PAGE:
When I hop into a taxicab, usually the last thing on my mind is the personal history of the driver behind that taxi’s wheel. I am often caught up in thinking about where I am or where I need to go, tapping away at my iPhone screen and trying to calculate the exact travel time between my Current Location and Dropped Pin. The moment I step into a crowded Metro car full of strangers, I instinctively crack open a book, or plug into my NPR podcasts; the visceral movement of thumb-scrolling on my iPhone screen has become my go-to in public spaces.
In all of our time spent going from one destination to another, we are never fully alone in private space. It can be easy to create an isolated experience out of a socially-located event like travel, particularly when we view transportation as an inconvenience rather than an integral part of our everyday lives. I am sure that by the time our civilization reaches the creation of the iPhone 2,972s (estimated release date: September 2020; it now bends in your pocket on purpose), I will have forgotten the potentially social nature of the time between my starting point and destination.
Riding in an UberX is perhaps the most commonplace reminder that getting from point A to point B is a part of my social experiences and not an impediment to them. This is a strange place for a revelation, I’m sure, but some of my most entertaining interactions have come from the padded comfort of an UberX passenger seat. I can clearly remember the conversation I had in an UberX at 5:30 in the morning, headed to a conference in downtown D.C.: the driver was originally from Morocco, and he proceeded to provide me with a rundown of Moroccan traditions and customs interspersed with restaurant recommendations in the DC area. Also memorable was my UberX ride from campus to the National Portrait Gallery, during which I learned of one man’s challenge in landing an American job with a Bachelors’ degree from Ethiopia and a Masters’ degree from a Belgian university. The man kept a practice test booklet on the passenger seat, opening up the pamphlet to study in-between Uber calls.
Then there was the exceedingly hilarious (and perhaps reality-tinged) 15-minute discussion I had with a driver about how all of the wealthy CEOs in this country would rather finance a colony on the Moon than clean up the environmental mess we’ve made here on Earth. This was followed by a brief period of existential questioning of our treatment of the natural world as an entity existing separately from human experience, and a discussion regarding the feasibility of transporting water to other planets. Equally entertaining was my “power to the people” discussion with a driver who urged me to infiltrate the political sphere and make our government representative of the people it serves (I assured him that, armed with my degree in some region of the humanities, I would do what I could to reform the US political system from the inside out).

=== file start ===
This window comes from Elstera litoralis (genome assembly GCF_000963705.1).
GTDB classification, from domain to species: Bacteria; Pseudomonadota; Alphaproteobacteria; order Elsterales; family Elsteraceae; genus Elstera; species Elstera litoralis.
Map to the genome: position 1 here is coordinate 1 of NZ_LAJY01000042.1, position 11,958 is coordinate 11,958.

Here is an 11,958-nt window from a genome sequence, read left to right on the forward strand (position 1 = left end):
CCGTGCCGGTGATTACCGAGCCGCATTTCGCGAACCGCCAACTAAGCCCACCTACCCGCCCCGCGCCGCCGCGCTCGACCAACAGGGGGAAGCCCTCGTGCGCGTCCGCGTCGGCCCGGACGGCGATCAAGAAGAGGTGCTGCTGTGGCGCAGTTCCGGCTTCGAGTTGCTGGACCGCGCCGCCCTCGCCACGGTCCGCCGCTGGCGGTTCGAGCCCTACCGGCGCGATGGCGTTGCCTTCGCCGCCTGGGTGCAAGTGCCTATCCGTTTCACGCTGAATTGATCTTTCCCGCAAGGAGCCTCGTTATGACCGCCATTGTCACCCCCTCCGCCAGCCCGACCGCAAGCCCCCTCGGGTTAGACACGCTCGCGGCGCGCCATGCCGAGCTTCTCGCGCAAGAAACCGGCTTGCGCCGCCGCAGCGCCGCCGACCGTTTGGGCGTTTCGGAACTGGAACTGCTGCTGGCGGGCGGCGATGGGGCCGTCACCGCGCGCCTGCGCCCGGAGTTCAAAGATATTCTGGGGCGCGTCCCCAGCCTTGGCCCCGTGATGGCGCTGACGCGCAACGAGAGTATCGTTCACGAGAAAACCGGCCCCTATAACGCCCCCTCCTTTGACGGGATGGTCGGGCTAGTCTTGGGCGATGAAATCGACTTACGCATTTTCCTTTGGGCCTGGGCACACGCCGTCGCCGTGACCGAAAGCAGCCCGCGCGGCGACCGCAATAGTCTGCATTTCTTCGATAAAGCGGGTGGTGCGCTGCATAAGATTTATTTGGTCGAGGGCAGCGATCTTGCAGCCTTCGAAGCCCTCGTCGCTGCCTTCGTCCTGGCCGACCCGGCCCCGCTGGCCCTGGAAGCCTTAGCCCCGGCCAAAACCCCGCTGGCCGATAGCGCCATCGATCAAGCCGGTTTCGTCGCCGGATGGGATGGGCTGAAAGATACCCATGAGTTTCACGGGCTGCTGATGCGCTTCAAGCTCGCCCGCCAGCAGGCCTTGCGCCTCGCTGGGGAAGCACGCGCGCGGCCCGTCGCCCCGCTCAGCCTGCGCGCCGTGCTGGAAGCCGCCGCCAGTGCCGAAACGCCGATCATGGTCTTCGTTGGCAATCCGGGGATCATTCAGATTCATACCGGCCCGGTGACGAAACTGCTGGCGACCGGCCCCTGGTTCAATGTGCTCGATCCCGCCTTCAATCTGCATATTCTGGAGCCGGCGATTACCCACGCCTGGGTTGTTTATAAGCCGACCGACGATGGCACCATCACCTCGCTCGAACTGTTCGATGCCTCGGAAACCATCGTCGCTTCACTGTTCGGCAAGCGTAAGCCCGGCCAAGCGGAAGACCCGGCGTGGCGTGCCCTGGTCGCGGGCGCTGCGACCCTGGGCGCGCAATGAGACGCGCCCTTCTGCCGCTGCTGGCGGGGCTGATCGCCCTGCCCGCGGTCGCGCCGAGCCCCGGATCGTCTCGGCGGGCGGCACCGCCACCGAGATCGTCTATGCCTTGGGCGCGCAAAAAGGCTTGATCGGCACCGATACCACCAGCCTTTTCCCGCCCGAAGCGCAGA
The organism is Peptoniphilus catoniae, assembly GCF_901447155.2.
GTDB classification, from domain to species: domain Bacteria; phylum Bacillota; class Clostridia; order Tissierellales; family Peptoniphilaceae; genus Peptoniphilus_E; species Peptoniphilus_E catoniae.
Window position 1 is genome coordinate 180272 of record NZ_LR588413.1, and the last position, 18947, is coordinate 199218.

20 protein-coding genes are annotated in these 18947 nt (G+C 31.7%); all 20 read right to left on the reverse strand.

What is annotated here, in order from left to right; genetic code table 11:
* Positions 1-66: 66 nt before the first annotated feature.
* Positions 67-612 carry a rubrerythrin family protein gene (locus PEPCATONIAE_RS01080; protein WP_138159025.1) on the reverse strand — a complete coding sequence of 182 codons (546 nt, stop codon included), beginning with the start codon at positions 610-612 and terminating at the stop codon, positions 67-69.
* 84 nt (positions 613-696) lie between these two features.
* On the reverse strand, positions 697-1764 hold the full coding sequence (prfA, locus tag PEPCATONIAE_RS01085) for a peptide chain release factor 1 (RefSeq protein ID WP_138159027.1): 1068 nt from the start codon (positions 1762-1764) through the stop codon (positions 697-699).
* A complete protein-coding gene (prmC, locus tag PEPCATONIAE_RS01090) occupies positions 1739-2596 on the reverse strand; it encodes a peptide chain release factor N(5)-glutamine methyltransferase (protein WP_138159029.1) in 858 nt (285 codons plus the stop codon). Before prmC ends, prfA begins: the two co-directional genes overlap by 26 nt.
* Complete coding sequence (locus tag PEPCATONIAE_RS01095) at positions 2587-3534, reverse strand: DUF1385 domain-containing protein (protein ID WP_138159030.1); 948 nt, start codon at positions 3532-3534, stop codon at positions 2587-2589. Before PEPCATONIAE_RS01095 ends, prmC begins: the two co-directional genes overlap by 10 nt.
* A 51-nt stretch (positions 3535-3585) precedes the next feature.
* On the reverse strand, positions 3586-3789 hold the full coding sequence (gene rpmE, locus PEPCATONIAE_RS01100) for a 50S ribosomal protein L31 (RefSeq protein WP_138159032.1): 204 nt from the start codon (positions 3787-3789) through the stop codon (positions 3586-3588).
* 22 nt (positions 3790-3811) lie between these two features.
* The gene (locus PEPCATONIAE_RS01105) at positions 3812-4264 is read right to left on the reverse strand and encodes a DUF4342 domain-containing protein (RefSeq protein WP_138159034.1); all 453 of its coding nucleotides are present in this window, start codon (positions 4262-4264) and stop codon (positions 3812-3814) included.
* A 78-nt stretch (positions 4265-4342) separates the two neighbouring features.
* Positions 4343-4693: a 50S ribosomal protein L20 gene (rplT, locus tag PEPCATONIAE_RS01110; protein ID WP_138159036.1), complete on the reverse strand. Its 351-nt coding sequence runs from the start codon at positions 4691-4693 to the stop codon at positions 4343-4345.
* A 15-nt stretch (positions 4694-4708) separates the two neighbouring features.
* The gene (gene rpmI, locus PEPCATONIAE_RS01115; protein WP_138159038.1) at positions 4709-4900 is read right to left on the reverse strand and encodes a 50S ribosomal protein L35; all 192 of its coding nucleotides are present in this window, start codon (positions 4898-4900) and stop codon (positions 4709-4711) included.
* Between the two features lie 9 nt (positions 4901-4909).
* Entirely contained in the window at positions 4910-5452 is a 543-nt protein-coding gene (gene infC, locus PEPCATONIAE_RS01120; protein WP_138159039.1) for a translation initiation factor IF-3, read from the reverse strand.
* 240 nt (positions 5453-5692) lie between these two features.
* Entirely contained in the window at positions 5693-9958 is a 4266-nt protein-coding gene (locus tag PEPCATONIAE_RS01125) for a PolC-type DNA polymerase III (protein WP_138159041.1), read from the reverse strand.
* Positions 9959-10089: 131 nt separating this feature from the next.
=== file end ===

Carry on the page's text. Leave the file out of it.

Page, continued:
Once, I experienced two unique livelihoods back-to-back: on the way to my dad’s hotel in downtown DC, I met a driver working for Uber while he worked towards his doctorate in clinical psychology and interned as a therapist in a hospital in Virginia. On the ride back, my driver invited me to play in a competitive skee-ball league in Tyson’s Corner, and assured me that the networks created there were much more personable than those in the business sphere. He hailed from Florida, where he said the culture was much more laid-back than that of DC; in fact, he dreamed of moving west once he found a job in real-estate. I was able to contribute my two cents when the driver told me about a girl he argued with over the difference between a shawl and a scarf. I reassured him that he was in the right, and that a shawl was just an unraveled scarf made to look fancier for going-out purposes.
By engaging in conversation with people whose paths I wouldn’t normally cross—and by the nature of being in an enclosed space with these individuals for an extended period of time—I have learned about life experiences outside of my own. I’ve found novel experiences just as easily in a 20-minute cab ride as in an hour-long museum tour.
Maybe midterm studying has kept Buddhist philosophy on my mind, but if I have learned anything from my Intro to Buddhism class, it is that life is a compilation of tiny, successive existences that permeate out in chains of cause and effect. All too often, however, we see these existences as lacking connectivity. So often I think that my life has nothing in common with the person driving me to where I need to go, or with the passenger accompanying me on the subway; in a way, these UberX interactions are a microcosmic way for me to rediscover the inherent connectivity of all experiences. There is a lot more than road being covered between points A and B—a big part of discovering that is recognizing the journey as a fundamental piece of one’s experience.